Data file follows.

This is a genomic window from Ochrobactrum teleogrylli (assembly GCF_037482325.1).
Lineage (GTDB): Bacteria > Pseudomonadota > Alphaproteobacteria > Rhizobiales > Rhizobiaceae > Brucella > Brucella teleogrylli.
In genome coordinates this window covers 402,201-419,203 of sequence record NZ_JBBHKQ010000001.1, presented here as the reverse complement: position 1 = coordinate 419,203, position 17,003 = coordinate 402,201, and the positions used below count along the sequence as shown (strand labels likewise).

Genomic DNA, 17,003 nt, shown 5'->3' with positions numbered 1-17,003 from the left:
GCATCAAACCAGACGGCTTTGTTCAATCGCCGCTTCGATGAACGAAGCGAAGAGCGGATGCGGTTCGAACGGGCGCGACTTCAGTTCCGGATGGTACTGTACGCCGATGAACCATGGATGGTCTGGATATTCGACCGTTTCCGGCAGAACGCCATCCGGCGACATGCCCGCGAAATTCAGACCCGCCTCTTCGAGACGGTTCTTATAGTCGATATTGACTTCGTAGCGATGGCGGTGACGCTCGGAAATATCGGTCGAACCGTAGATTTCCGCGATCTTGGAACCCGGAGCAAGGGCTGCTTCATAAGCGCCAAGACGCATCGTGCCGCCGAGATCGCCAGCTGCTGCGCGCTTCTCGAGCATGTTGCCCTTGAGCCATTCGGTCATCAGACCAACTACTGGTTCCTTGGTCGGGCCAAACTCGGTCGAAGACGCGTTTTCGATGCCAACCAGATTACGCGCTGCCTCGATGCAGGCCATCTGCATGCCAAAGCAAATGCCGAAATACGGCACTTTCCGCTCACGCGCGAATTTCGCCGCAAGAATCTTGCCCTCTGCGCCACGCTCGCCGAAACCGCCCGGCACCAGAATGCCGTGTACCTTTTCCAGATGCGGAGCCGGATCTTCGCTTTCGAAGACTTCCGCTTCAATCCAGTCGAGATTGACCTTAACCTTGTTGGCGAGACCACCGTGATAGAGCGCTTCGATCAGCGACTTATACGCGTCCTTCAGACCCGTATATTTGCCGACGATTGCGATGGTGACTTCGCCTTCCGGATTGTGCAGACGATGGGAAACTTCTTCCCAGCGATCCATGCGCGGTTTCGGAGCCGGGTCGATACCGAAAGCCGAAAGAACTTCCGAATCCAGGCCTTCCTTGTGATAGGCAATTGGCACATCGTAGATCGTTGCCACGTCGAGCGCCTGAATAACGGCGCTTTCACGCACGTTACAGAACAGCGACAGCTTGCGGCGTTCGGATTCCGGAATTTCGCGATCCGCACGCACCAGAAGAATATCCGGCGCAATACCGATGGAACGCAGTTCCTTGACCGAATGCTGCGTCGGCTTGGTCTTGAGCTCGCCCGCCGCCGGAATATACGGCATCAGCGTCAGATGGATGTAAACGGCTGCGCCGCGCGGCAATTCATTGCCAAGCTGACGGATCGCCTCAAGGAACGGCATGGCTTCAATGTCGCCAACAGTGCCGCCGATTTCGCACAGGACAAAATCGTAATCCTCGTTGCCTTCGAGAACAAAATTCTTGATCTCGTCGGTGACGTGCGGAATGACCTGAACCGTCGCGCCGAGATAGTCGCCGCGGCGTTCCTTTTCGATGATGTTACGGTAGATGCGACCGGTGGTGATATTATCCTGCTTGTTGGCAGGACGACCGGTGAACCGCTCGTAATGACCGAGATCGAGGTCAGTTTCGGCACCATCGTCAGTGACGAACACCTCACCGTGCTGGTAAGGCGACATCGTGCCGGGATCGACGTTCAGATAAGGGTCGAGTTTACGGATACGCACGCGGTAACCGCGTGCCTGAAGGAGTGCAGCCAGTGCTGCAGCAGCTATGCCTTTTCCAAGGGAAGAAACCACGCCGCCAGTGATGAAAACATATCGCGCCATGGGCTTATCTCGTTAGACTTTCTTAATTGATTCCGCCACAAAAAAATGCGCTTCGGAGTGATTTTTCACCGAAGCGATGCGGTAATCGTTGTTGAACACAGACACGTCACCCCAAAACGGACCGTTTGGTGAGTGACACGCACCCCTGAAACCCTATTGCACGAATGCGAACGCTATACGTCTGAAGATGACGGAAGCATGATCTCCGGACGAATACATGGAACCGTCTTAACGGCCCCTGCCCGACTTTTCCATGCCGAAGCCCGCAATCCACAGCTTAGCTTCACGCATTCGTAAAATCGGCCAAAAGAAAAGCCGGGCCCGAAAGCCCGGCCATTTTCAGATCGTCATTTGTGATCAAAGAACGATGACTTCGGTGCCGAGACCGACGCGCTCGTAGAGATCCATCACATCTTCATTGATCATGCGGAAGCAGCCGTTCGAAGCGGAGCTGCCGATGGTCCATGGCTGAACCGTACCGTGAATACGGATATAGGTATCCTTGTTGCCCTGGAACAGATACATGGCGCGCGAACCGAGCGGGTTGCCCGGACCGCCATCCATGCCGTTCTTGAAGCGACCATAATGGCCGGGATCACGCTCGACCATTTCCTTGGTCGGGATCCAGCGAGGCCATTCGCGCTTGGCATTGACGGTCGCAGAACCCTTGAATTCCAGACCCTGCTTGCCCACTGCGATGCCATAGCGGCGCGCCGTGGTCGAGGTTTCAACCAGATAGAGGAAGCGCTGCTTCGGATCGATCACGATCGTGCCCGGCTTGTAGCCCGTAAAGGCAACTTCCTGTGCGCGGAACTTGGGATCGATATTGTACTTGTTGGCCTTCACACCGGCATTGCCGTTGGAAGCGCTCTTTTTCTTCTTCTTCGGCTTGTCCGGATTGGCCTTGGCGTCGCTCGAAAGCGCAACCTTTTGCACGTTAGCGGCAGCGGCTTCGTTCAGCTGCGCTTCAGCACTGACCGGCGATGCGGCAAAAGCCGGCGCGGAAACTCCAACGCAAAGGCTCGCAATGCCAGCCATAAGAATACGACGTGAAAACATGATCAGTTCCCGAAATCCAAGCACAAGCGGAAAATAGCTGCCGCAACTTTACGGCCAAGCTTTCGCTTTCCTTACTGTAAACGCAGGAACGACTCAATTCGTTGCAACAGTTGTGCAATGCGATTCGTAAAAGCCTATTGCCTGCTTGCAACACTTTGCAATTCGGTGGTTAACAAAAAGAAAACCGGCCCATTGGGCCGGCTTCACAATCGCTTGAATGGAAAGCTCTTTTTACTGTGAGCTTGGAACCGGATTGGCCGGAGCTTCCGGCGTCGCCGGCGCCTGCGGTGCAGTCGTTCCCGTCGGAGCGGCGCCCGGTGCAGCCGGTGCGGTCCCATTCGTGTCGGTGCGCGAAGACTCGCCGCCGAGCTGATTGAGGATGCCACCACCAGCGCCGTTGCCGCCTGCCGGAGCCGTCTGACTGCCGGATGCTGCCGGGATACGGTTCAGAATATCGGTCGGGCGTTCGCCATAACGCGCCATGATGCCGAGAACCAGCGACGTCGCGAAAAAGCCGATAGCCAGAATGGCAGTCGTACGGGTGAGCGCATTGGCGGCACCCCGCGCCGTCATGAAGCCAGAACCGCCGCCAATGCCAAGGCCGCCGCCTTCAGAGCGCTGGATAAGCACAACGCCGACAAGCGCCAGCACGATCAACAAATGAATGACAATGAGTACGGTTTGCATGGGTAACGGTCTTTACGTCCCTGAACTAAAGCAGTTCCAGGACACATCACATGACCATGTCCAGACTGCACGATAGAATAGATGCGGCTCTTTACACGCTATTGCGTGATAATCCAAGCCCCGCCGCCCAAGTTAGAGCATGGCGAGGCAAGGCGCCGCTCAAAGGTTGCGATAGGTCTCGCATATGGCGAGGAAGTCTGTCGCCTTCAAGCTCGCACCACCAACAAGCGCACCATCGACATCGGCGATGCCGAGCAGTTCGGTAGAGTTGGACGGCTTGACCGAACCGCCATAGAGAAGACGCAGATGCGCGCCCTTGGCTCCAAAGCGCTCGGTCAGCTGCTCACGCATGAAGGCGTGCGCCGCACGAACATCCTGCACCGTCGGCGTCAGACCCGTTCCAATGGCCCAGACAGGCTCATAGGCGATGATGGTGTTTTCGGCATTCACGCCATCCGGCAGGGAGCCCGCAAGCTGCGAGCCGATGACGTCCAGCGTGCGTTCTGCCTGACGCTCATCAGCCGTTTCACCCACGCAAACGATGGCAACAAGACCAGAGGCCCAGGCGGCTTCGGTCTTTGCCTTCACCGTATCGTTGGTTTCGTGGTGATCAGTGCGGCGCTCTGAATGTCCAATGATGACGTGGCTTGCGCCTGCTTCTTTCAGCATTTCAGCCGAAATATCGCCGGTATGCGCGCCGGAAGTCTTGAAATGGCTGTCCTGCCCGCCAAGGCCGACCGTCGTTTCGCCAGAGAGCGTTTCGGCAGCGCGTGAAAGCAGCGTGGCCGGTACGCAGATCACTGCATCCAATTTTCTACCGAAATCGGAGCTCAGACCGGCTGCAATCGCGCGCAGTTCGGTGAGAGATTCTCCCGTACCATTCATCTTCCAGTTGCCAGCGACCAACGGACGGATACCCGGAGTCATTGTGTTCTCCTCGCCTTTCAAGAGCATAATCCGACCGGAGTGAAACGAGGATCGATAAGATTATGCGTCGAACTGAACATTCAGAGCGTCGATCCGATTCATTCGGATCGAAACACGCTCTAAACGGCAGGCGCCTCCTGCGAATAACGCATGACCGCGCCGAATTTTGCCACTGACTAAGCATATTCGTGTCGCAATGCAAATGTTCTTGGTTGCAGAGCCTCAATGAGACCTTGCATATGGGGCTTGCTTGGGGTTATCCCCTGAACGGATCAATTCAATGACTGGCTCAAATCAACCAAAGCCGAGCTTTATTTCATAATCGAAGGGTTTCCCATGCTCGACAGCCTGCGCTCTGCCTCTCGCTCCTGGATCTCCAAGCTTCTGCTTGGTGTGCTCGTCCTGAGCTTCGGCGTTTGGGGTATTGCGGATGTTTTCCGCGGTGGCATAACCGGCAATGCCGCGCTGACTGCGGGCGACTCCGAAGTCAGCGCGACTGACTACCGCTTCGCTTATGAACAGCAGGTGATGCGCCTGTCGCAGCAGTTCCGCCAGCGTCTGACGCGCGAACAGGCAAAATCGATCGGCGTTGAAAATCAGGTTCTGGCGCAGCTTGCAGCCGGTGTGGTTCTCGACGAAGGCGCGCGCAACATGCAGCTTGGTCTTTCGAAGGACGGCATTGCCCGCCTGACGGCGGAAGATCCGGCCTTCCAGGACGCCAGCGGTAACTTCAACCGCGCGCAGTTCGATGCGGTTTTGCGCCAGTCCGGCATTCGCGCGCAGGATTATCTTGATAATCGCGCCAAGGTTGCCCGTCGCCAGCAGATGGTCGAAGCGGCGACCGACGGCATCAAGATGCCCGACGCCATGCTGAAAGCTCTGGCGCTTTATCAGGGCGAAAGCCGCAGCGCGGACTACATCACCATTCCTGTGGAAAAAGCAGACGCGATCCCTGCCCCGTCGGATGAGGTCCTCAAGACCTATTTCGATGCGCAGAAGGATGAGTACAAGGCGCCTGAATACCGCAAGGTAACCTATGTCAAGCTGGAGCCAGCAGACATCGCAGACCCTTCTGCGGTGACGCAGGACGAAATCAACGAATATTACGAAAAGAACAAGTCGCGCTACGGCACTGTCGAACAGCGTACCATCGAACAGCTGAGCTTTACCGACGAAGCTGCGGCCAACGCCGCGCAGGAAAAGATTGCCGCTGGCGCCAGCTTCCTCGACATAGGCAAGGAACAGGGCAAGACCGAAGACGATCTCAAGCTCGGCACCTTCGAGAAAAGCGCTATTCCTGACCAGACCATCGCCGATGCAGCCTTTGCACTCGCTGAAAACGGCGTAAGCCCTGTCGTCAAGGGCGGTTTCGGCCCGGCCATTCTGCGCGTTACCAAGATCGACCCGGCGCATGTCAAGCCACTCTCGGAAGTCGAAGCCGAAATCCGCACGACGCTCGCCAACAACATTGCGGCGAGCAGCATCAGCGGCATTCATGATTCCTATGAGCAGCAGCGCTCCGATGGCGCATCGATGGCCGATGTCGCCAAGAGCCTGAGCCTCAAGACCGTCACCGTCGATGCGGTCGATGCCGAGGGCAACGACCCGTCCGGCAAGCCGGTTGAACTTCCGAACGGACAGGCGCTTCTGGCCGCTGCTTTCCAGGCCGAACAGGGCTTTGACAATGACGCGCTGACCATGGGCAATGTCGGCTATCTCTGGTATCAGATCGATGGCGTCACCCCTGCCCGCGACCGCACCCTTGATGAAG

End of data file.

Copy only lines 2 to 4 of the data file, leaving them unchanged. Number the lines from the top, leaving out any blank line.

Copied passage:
Lineage (GTDB): Bacteria > Pseudomonadota > Alphaproteobacteria > Rhizobiales > Rhizobiaceae > Brucella > Brucella teleogrylli.
In genome coordinates this window covers 402,201-419,203 of sequence record NZ_JBBHKQ010000001.1, presented here as the reverse complement: position 1 = coordinate 419,203, position 17,003 = coordinate 402,201, and the positions used below count along the sequence as shown (strand labels likewise).

Genomic DNA, 17,003 nt, shown 5'->3' with positions numbered 1-17,003 from the left: